When I encountered a clogged nozzle issue, Dremel support promptly emailed me service documents to troubleshoot the problem. Eventually, they sent me a new extruder assembly without any extra charge, and I was able to fix the old one myself. Their willingness to assist and replace parts shows their commitment to customer satisfaction.
There are a few drawbacks to consider. One is the higher cost of proprietary Dremel filament compared to third-party options. While the quality of Dremel filament is good, it comes in smaller spools and is more expensive. However, using third-party filament is possible by either modifying the internal spool holder or using an external spool holder. It’s worth noting that Dremel claims using third-party filament may void the warranty, although it’s unlikely they can detect it.
Another minor inconvenience is the need for manual leveling of the build plate. While the process is fairly simple, it requires adjusting three screw adjusters. Getting the right level can sometimes be tricky. However, once leveled, the printer maintains its level for multiple prints.
- Excellent customer support from Dremel
- Good print quality, even at lower settings
- User-friendly color touchscreen interface
- Enclosed design for safety and noise reduction
- Ability to print highly detailed pieces at the “best” setting
- Lowest cost per pound for proprietary spools
- Occasional clogging issue (resolved with support)
- Higher cost of proprietary Dremel filament compared to third-party options
- Difficulty in removing filament according to the outlined procedure
- Enclosed design limits the time-lapse video recording capability
- The manual leveling process can be a bit tricky
Best Alternatives of Dremel 3D Printer
Toybox: The Toybox 3D Printer is a budget-friendly option designed specifically for children. It offers one-touch printing of simple objects from iOS or Android devices or through a browser. The Toybox provides access to a vast library of over 2,000 printable objects and projects. It also allows users to import 3D files or even draw their own objects.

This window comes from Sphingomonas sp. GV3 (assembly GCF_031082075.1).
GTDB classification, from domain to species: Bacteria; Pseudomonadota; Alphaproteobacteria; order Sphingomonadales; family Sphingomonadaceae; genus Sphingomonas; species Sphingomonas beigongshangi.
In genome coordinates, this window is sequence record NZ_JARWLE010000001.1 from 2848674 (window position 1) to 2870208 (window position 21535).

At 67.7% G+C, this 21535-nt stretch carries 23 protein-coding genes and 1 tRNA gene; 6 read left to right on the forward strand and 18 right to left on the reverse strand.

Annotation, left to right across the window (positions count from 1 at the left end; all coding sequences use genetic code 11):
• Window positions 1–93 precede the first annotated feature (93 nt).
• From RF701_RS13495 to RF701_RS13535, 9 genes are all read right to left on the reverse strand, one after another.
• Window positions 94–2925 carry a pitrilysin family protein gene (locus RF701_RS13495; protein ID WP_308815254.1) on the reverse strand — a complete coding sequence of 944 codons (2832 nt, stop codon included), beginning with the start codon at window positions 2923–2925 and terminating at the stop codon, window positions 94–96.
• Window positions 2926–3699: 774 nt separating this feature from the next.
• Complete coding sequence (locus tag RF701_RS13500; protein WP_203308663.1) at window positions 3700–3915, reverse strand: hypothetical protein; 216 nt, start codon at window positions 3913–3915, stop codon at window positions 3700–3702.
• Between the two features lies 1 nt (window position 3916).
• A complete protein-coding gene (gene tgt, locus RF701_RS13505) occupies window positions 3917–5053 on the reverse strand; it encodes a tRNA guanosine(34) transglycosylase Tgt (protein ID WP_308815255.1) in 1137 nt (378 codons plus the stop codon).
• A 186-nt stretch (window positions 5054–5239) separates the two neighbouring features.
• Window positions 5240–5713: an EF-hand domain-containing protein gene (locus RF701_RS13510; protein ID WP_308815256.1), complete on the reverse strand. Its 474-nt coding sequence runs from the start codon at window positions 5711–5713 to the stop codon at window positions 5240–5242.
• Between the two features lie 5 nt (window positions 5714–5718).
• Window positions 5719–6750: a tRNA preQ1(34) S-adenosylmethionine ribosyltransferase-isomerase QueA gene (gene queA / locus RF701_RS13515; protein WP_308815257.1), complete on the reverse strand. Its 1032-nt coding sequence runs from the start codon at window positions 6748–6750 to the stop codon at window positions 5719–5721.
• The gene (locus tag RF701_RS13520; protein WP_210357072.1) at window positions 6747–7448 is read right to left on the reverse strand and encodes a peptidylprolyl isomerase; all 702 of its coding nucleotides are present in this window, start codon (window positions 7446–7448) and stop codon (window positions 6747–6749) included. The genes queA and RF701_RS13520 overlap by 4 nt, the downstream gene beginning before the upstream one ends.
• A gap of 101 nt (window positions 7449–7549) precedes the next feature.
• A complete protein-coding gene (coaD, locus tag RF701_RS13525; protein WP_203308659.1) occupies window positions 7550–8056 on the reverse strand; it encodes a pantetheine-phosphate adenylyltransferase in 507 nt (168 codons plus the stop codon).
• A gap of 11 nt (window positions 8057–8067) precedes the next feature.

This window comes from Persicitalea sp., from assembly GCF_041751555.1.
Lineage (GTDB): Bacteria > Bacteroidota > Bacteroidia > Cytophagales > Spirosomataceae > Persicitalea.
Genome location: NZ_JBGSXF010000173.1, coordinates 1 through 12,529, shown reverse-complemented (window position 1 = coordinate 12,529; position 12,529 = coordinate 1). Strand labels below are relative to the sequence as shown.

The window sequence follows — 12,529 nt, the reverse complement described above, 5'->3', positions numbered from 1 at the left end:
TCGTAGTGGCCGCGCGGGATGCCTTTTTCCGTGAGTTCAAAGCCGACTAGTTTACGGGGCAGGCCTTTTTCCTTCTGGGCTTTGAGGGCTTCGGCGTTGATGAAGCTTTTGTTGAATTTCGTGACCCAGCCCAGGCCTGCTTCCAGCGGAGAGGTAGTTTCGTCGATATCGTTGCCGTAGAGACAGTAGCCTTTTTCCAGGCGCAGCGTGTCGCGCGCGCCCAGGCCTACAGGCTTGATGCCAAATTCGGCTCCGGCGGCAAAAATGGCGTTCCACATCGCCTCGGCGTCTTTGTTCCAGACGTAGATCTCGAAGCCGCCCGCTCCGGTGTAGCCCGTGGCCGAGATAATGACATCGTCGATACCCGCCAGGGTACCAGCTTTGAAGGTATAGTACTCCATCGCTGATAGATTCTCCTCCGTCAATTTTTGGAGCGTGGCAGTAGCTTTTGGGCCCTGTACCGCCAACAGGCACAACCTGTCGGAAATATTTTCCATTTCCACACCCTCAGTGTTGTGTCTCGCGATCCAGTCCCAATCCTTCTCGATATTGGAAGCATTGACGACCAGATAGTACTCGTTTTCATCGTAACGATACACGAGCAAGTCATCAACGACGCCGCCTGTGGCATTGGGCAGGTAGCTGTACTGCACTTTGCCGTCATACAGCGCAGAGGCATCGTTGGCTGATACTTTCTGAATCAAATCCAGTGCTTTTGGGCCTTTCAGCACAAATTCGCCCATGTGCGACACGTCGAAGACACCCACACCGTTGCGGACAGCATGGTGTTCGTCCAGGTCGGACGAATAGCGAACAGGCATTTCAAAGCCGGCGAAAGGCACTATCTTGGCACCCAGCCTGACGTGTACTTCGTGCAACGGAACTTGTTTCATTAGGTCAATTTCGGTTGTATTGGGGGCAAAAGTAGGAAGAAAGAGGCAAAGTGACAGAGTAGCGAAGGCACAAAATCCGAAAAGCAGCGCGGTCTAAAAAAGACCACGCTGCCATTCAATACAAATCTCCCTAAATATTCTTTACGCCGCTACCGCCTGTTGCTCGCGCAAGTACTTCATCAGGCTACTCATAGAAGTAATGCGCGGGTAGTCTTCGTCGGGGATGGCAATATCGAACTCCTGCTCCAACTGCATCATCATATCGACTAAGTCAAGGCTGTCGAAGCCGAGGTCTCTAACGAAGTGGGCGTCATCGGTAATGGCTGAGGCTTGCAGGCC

Creality Ender 3: The Creality Ender 3 is another affordable 3D printer popular among enthusiasts. It offers decent print quality and a large build volume for its price range. The Ender 3 is known for its open-source nature, allowing easy modifications and upgrades. It also has a supportive online community that provides helpful resources and guides.
Prusa i3 MK3S: The Prusa i3 MK3S is a more advanced option that offers excellent print quality and reliability. It features an auto-bed leveling system and a filament sensor that detects filament runout. The MK3S has a solid construction and various innovative features, making it a popular choice for beginners and experienced users. However, it is more expensive compared to other alternatives.
The Dremel 3D printer offers good performance and usability. It delivers impressive print quality, and the customer support is exceptional. The enclosed design and color touchscreen enhances the overall user experience. While it’s held back by a few quirks, like the higher cost of proprietary filament and manual leveling, they are manageable.
If you’re looking for a reliable 3D printer to introduce your kid to the world of 3D printing, the Dremel is definitely worth a shot.